How to Handle Workplace Bullies
If you are like most kids, you were probably bullied in high-school. Luckily for your bullies, you had no self-defence skills. Well, as an adult, things have not changed much.
Bullies are everywhere in the work environment. It comes in various forms — physical threats, teasing or being left behind.
It’s not fun! And most times, bullying poses a threat to your health.
Dealing with workplace bullies is pretty straightforward. You’ve got to understand how they operate and figure out a way of manoeuvring them.
Here are some tips to help you handle workplace bullies.
Keep a personal note.
The human brain is no machine. It’s not programmed to keep records — it forgets.
The first step of dealing with bullies is to keep a private record. It’s superbly hard to keep a mental note of when and how you were bullied. But with a personal note, you would easily take note of vital details like the date and time, how it happened, those around during the time of occurrence, and other information.
Stand up to your bully.
Become more assertive and stand up to your bully.
Here’s the thing, it’s your responsibility to stand up for yourself.
At first, you may feel nervous. But if you keep at it, you would become more comfortable in confronting your bullies.
Also, you can try talking to the person about the behaviour. Politely explain how it’s unfair and offensive. Hopefully, everything would work out fine, and the bullying would stop.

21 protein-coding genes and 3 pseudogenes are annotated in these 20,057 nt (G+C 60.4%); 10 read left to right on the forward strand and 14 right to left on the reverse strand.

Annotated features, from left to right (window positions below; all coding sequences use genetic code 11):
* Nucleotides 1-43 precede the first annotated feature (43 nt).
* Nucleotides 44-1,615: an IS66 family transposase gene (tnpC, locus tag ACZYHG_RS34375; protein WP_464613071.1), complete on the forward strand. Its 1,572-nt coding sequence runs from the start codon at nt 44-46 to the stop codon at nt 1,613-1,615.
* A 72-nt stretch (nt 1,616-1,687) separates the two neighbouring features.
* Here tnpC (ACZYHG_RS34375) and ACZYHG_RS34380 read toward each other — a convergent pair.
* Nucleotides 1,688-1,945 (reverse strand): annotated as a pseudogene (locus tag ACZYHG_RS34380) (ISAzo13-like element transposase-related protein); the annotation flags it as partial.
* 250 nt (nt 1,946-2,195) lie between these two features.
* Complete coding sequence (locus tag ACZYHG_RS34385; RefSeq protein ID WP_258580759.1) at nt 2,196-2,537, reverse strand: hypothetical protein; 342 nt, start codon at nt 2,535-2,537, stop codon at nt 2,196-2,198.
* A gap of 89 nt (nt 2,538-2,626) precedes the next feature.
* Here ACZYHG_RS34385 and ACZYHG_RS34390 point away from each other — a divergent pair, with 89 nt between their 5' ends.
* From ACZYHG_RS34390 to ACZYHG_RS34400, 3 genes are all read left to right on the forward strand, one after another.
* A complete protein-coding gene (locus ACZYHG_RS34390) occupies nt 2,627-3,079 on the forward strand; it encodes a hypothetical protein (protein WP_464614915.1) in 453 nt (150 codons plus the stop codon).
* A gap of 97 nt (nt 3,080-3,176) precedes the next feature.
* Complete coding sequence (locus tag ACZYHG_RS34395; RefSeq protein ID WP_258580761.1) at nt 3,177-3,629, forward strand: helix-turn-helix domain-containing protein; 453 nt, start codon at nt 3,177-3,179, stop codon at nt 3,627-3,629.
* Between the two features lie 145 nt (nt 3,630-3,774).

Reach out to the manager, a senior executive, or the HR
Before reaching out to the manager or a senior executive, you’ve got to check out your workplace bullying policy. This way, you would have an idea of who to talk to and the proper path to channel your complaints to.
The manager is in a position to tell you what to do next. If your manager is the bully, or you don’t have a healthy relationship with the manager, you can take your complaints to a senior executive or HR.
The human resources (HR) comes in handy here. You can take your complaints to them, and let them handle it.
Before reaching out to HR, you must have your notes ready. Your notes provide a blueprint on what’s going on and how it is affecting you in the workplace.
If reaching out to the manager, senior executive, or HR doesn’t do any good, then it’s time you bring in the big guys.
Call the big guys
You’ve tried everything, but nothing has changed. It’s time to call for external help.
Reach out to the Fair Work Commission and let them know what’s going on. The support you would receive will be dependent on your unique situation, and the information you provide.
Bullying, harassment and other forms of conflict are inevitable in the workplace. To deal with it, you’ve got to learn the nitty-gritty of conflict resolution.
Now you know how to handle workplace bullies, how would you handle the next bully in your workplace?